The prince, therefore, redoubled his efforts in studying and contemplation. Initially, he placed his hope in the Vedic scriptures of the Brahmins, but the texts did not provide the answers he sought. After much contemplation, the prince realized that knowledge and worldly power could not provide a genuine solution to the suffering caused by birth, old age, sickness, and death. This realization plunged him into deeper contemplation, and he resolved to renounce the world.
King Suddhodana could not fathom why his son was so preoccupied with these insoluble problems. He tried to persuade him to abandon his concerns, but he was at a loss to answer the prince’s questions. He hoped that a life of pleasure and beauty would distract his son’s thoughts, so he ordered the prince to marry Princess Yasodhara of a neighboring kingdom when he was sixteen. Six years later, they had a son named Rahula. Nevertheless, Prince Siddhartha remained committed to his goal of finding a path to liberation from suffering, and his determination only grew stronger.
King Suddhodana, upon learning of his son’s inner turmoil, built palaces for him in all four seasons and surrounded him with numerous beautiful women. He hoped that the prince would be swayed by the lure of a luxurious and happy life and would abandon his plans to renounce the world. However, the prince saw these pleasures as fleeting and transient, like a mirage or a burning fire, which only strengthened his resolve to renounce the world. Finally, on a night when the moon was full, he left the palace and his royal life behind.
After that, Prince Siddhartha sat in the cross-legged posture and entered into meditation. For forty-nine days, he faced countless obstacles and distractions from the demon Mara, but the prince remained steadfast and unwavering in his determination. Finally, he overcame the demon and attained enlightenment, realizing the true nature of the mind and breaking free from all delusions and attachments. At dawn, he saw the shining stars and attained supreme enlightenment. At this moment and in this place, Siddhartha became the Buddha, the fully awakened one. The tree under which he attained enlightenment is known as the Bodhi Tree and despite being cut down several times over the past two thousand years, it has miraculously sprouted again and still stands in the outskirts of Gaya, Bihar, India, as a symbol of enlightenment in the hearts of people.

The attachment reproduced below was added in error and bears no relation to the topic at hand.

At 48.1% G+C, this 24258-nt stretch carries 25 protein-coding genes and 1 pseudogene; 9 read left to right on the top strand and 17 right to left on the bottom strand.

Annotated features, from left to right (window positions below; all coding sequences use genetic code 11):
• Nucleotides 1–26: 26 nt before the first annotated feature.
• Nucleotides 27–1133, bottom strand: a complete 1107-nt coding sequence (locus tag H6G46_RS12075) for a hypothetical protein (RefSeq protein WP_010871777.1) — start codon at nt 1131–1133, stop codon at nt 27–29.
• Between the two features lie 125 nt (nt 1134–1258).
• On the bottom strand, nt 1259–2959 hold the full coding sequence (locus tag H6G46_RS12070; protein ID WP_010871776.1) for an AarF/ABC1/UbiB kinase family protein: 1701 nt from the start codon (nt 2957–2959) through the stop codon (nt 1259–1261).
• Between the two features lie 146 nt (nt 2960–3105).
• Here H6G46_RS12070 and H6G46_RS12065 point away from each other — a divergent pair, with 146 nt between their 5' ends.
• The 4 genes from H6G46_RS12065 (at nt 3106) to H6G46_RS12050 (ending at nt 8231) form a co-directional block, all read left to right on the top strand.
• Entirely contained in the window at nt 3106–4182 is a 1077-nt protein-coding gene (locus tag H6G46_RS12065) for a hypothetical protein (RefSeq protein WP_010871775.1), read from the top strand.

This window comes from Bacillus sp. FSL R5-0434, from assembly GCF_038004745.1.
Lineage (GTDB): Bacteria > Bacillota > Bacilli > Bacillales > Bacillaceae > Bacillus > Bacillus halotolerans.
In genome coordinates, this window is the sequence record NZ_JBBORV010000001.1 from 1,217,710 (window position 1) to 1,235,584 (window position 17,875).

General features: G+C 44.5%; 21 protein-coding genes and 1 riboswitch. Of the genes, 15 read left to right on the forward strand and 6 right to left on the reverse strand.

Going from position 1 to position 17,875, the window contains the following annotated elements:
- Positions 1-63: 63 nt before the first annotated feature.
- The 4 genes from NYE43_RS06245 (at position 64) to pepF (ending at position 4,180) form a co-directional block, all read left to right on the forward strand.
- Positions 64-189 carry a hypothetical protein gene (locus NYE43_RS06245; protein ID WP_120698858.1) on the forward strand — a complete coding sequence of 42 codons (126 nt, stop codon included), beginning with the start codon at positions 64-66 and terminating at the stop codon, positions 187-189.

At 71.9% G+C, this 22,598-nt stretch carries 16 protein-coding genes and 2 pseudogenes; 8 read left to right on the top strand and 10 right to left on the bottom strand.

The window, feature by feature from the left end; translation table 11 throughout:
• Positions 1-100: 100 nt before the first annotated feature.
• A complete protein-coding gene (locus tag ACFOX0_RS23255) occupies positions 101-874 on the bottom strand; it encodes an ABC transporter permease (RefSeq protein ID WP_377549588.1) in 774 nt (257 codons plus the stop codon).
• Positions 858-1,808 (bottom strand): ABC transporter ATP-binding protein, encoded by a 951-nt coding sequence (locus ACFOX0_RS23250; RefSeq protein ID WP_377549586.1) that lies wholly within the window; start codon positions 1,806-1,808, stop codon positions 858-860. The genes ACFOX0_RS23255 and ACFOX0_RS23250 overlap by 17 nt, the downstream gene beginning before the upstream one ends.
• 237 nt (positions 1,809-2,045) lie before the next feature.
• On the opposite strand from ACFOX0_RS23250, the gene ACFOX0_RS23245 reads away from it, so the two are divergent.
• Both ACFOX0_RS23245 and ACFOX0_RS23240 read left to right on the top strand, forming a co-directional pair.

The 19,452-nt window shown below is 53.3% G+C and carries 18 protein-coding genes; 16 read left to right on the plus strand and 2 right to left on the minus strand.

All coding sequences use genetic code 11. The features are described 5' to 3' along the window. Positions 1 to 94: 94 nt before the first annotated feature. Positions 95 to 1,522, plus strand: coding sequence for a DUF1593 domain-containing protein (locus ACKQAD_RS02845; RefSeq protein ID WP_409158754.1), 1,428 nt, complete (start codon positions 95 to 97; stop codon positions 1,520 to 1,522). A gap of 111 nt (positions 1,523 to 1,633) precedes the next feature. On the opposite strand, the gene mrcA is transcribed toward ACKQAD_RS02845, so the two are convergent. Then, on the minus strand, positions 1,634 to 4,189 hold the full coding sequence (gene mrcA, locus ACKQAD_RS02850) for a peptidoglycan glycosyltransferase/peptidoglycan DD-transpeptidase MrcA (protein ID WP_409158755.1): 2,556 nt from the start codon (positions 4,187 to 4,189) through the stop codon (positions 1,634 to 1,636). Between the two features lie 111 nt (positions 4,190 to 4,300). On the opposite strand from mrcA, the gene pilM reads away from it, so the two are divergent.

Ten Directions: The Buddhist scriptures refer to the ten directions as the east, west, south, north, southeast, southwest, northeast, northwest, up, and down.
Chakravartin: A holy king who rules over the entire world.
Rahula: The son of Gautama Buddha who became a monk at the age of fifteen and later achieved the state of Arhat. He was known as the “foremost in secret practices” among the Buddha’s ten major disciples.
Sangha: Also known as the monastic community, it is a group of monks and nuns who have come together to practice Buddhism.
Karma: The force or power of actions, which determines the nature of one’s future experiences. Good karma results in good outcomes, while bad karma results in negative outcomes.
Joy of Zen: The sense of happiness and joy that arises from deep meditation.
Lotus Position: A posture used for meditation, with two variations: the first is called the ‘defeating Mara’ posture, with the right foot on the left thigh and the left foot on the right thigh. The second is the ‘auspicious’ posture, with the left foot on the right thigh and the right foot on the left thigh.